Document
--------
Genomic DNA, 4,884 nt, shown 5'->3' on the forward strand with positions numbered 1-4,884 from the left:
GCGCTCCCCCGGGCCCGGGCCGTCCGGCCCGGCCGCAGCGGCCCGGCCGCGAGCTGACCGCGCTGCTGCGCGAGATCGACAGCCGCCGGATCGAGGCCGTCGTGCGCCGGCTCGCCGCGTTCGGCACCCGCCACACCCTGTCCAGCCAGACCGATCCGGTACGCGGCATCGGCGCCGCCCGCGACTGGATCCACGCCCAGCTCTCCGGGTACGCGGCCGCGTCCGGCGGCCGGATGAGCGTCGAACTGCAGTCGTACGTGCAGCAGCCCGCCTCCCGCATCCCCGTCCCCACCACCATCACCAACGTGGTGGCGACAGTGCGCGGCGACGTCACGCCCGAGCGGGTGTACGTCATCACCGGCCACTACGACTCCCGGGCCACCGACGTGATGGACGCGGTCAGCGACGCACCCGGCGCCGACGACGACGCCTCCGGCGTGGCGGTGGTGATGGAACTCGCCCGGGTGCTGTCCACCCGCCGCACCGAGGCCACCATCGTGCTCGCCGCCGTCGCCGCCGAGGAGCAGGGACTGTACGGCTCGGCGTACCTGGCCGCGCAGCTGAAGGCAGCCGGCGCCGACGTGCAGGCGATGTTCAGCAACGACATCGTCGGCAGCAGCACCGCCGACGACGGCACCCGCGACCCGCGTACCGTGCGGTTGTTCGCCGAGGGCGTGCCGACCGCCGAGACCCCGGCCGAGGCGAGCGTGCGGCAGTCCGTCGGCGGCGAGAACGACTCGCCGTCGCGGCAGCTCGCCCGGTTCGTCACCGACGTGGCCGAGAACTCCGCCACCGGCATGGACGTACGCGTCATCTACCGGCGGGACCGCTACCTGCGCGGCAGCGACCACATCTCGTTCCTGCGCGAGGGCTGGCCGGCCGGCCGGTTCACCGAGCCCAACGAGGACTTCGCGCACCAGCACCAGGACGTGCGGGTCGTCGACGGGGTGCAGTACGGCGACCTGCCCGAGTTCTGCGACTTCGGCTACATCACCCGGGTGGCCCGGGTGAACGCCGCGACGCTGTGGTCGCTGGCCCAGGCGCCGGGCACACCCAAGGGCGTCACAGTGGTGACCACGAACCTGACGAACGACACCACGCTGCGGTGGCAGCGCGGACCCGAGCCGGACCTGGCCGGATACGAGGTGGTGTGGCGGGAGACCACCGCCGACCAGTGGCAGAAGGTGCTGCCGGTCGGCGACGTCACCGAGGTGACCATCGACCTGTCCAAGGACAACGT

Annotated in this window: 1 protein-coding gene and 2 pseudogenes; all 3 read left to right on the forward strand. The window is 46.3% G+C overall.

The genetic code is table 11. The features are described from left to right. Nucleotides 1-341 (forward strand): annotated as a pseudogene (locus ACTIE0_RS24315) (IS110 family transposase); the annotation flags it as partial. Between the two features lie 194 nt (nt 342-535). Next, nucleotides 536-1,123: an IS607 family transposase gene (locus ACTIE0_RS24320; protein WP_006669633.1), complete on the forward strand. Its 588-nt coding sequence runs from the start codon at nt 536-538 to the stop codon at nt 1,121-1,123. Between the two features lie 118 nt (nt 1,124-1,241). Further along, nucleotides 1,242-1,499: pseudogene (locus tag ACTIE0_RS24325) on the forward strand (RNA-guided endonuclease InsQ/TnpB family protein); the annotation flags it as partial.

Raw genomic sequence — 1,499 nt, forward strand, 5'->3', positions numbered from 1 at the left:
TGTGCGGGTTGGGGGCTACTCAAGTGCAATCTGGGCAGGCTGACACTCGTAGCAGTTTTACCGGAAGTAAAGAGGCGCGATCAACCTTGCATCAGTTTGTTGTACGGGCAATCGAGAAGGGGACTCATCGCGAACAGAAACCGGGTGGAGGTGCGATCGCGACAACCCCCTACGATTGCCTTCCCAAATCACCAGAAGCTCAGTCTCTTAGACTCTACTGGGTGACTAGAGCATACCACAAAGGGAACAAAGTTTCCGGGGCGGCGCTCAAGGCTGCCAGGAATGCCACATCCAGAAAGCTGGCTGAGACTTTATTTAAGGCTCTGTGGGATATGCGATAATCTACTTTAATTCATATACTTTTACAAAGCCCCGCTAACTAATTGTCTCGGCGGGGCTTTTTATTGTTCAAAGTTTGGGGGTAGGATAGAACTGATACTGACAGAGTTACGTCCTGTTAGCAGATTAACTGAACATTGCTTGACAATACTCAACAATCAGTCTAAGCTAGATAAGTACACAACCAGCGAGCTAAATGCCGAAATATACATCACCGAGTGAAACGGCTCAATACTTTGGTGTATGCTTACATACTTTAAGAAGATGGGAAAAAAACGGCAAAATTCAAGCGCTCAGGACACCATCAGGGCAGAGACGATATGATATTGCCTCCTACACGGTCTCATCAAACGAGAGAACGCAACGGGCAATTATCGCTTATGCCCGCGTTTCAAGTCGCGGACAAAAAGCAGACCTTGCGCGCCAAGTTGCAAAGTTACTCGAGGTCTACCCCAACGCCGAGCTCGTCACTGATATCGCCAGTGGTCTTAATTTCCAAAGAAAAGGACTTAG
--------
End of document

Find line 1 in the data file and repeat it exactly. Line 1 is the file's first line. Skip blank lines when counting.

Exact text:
Genomic DNA, 4,884 nt, shown 5'->3' on the forward strand with positions numbered 1-4,884 from the left: